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Retail

A Subscription Service Can Increase Your Bottom Line

Subscribers are an average of 217% more profitable than one-time customers.

As an uncertain holiday shopping season approaches, brands must find innovative ways to drive growth. One strategy that’s often overlooked: subscriptions. But companies that do build a subscription model often unlock more revenue — subscribers are an average of 217% more profitable than one-time customers.

Consider these success stories:

Yankee Candle — a college dorm room staple for years — now offers a Fragrant Flight subscription. Using a guided quiz, customers can select a subscription based on their fragrance preferences. This feature has helped the company earn 343% revenue growth since March.

Relationship commerce company Ordergroove saw a 40% increase in consumer subscription enrollment after the pandemic hit — particularly in health and wellness, grocery, and essential goods.

New to subscriptions and want to get up and running fast? Here are tips to get started.

1. Make subscriptions the lynchpin of your direct-to-consumer (D2C) efforts

In this suddenly all-digital world, don’t consider subscriptions an afterthought. By 2023, 75% of organizations selling DTC will offer subscription services with global subscription commerce accounting for 18% of the market. So, get ahead of the competition by making subscriptions part of your digital strategy from the get-go.

Take KIND Snacks for example. In 2017, KIND recognized an untapped D2C opportunity — a new digital channel to reach customers directly online. The company’s early investment in D2C paid big dividends when traditional retail was interrupted by COVID-19, and its subscription boxes became one of the top-selling items on its site.

To get started, have a plan for how to include subscriptions on your website.

  • Add your subscription offering to both your home page and product detail pages.
  • Offer a promotion for signing up for a subscription.
  • Add a subscription signup to your checkout page as a last-stage incentive or impulse buy.
  • Consider building a guide or interactive experience to boost the subscription shopping experience.

2. Hone in on the subscription type that works for your brand

Not all subscriptions are created equal. Decide on the type of offering (or offerings!) you want to provide your customers. Here’s what to consider:

Autoship subscriptions

An autoship subscription is the most popular type of brand subscription. These subscriptions enable customers to choose an option for an automated recurring order. This both adds convenience and cost savings (with a “subscribe and save” order). Autoship subscriptions work best with regularly purchased items — like diapers or healthy snacks.

Box or club subscriptions

Box or club subscriptions is when a customer receives a recurring shipment that includes new and differentiated products. This type of subscription was made popular by Birchbox and Stitch Fix but has quickly expanded. Customers enjoy the experience of receiving new items regularly — and this can often become a brand promotion experience. This type of subscription is better for companies that differentiate themselves on a personalized customer experience and want to increase upsell opportunities.

Access subscriptions

These subscriptions provide customers access to a service based on recurring billing. Netflix and Amazon Prime are two popular examples of companies offering access subscriptions.  Access subscriptions are growing in popularity across entertainment, educational, networking, and even retail sites as a way to offer customers a differentiated and premier experience. This type of subscription is best if your customers typically buy many of your products or services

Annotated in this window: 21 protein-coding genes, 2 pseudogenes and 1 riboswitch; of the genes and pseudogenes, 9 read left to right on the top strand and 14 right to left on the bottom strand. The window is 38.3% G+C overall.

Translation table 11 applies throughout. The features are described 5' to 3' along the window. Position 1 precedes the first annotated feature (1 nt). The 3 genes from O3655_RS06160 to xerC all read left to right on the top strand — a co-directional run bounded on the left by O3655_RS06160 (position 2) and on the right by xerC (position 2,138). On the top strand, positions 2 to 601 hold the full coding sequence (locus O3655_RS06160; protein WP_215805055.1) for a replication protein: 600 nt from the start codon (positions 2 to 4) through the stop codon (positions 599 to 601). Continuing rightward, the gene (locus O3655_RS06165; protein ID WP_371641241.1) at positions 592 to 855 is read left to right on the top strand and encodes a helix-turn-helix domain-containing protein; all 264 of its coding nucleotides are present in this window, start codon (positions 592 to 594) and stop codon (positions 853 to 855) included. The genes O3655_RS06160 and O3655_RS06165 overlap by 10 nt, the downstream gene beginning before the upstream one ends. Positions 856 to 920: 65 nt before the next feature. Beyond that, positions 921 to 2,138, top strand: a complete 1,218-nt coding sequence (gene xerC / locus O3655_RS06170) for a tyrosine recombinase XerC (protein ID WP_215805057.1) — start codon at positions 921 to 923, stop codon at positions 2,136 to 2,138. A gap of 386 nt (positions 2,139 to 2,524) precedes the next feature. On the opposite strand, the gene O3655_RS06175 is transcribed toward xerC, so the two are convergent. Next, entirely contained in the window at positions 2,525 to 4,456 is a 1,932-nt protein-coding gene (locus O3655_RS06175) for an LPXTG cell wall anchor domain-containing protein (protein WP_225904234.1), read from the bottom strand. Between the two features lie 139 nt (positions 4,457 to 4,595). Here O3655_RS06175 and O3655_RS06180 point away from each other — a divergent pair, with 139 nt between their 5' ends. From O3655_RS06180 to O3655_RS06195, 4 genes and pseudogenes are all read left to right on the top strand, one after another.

Regardless of the type of subscription you choose, start small and add on as your business grows — don’t try to do all these types at once.

3. Think bundles, not single products

When setting up your subscriptions — particularly box or club subscriptions — make sure to align your merchandising and product bundling strategy. This gives you better insight into future product needs, generate additional perceived value, and introduce your customers to new products.

You can build bundles in many ways. Think complementary items (printer ink and paper), varieties of a single product (like a snack subscription box), or mixing standard and new or limited release items. Bundles can also help you move stagnant inventory. And when offering items separately or in a bundle, if the bundle price is lower than each individual price, you are generating perceived value for the consumer. 

4. Analyze performance with forecasting, churn, and cohort analysis

Once you set up subscriptions on your website, use your subscriptions for insight into future inventory needs. For example, if you have 1,000 monthly subscribers, you can plan for that much monthly demand and recurring revenue.

You can also better test emerging products and consumer trends. Take again, KIND Snacks for example. In the physical store, customers may only see a handful of products. But online subscribers have access to the full selection of bars, which give better insights into buying behaviors. By viewing your subscribers as a group, you pick up on trends and directions from shopping behaviors — such as seasonal preferences or new items that become favorites and standard items that fall out of favor. This can help you decide what items to keep, remove, and introduce to other channels and markets.

Getting started

In summary, subscriptions are a win-win. Consumers get the products they need at consistent and predictable intervals, and brands can build lasting relationships and a stable source of revenue.

Discover more about getting up and running with subscriptions with our Quick Start Commerce for Subscriptions Solution.

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